In recent months, Democrats have allowed themselves to become more optimistic about the larger political winds shifting in their direction. Inflation has eased to below 3 percent from 9 percent last year, the economy grew at 2.4 percent in the second quarter and Federal Reserve Chair Jerome H. Powell said Wednesday that his staff no longer forecast a recession in the United States in the coming months. A key marker of voter anxiety that the Obama reelection campaign focused on — real median household income — may also be turning a corner, after multiple years of declines because of the coronavirus pandemic and inflation.

But there is broad agreement inside the party that elected officials cannot just rely on macroeconomic forces to change their fortunes.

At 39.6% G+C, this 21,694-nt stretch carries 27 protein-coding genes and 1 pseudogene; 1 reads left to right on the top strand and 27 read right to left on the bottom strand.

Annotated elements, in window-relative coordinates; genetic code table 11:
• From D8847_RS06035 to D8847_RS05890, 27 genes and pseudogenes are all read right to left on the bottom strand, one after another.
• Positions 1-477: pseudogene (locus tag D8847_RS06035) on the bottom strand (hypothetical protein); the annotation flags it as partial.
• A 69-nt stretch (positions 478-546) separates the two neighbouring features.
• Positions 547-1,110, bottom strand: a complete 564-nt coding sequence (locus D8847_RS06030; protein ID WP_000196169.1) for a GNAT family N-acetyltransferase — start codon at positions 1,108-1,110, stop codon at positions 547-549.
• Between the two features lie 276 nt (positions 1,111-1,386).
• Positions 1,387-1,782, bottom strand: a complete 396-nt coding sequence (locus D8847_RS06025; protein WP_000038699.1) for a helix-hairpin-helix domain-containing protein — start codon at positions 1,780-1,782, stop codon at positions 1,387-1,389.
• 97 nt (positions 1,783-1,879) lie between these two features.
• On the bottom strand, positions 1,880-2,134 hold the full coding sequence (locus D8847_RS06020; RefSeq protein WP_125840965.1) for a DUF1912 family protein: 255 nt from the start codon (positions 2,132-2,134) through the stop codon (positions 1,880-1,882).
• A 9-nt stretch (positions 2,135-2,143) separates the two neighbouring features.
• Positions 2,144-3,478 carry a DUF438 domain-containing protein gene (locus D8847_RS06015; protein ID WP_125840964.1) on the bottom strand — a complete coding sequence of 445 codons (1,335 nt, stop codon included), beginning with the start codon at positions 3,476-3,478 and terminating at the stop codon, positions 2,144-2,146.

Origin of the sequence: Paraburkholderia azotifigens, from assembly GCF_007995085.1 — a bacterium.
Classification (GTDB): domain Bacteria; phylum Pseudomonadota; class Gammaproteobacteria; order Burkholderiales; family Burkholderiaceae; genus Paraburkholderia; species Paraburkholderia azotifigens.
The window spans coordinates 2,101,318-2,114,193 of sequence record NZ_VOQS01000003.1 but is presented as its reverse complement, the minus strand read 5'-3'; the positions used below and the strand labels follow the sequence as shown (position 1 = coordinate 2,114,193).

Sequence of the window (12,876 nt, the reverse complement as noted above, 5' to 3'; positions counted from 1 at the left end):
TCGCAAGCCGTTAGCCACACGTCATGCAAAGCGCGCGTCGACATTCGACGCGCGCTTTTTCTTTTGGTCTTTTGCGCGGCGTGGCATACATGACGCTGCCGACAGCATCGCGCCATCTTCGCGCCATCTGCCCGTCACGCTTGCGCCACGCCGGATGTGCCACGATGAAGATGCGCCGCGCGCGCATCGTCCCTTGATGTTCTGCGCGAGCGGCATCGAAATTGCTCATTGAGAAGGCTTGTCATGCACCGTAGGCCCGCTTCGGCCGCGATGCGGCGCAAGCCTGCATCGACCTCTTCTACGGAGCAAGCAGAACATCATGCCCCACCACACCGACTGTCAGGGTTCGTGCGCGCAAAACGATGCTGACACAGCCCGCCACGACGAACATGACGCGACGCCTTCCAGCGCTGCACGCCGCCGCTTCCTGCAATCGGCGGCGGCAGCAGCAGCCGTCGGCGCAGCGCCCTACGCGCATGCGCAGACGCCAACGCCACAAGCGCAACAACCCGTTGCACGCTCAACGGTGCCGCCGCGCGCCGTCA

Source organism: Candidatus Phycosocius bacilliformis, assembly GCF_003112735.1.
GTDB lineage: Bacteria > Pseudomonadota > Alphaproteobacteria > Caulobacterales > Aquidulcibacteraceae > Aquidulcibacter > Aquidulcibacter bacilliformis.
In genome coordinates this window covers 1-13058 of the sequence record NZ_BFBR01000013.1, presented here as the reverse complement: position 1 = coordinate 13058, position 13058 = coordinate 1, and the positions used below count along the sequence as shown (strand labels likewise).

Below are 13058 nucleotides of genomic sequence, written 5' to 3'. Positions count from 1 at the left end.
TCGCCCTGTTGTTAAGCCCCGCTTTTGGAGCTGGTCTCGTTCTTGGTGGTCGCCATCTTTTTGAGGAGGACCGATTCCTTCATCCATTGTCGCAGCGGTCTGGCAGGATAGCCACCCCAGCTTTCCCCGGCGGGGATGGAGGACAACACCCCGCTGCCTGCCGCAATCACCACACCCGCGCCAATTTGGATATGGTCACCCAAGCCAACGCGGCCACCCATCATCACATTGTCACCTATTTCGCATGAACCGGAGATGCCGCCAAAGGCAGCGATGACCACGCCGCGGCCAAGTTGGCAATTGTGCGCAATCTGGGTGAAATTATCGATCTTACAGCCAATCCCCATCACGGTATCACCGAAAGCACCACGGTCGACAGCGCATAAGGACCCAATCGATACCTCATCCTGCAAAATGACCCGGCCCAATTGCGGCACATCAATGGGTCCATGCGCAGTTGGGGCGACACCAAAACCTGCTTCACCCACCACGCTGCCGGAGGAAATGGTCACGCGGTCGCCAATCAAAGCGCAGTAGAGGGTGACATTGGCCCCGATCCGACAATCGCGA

“The economy is the only major issue where Republicans are connecting with voters, and if we can take that away from them, we are going to have a very good election next year,” Democratic strategist Simon Rosenberg said. He has been offering Democrats a separate presentation encouraging them to talk about the relative performance of the U.S. economy under Republican and Democratic governance.

Signs tout “Bidenomics” before President Biden’s arrival at the Philly Shipyard in Philadelphia on July 20. (Spencer Platt/Getty Images)
Republicans, for their part, are determined to maintain the advantage over Democrats. Florida Gov. Ron DeSantis (R), a 2024 presidential contender who has recently shaken up his campaign staff, has planned a major economic policy speech Monday in New Hampshire.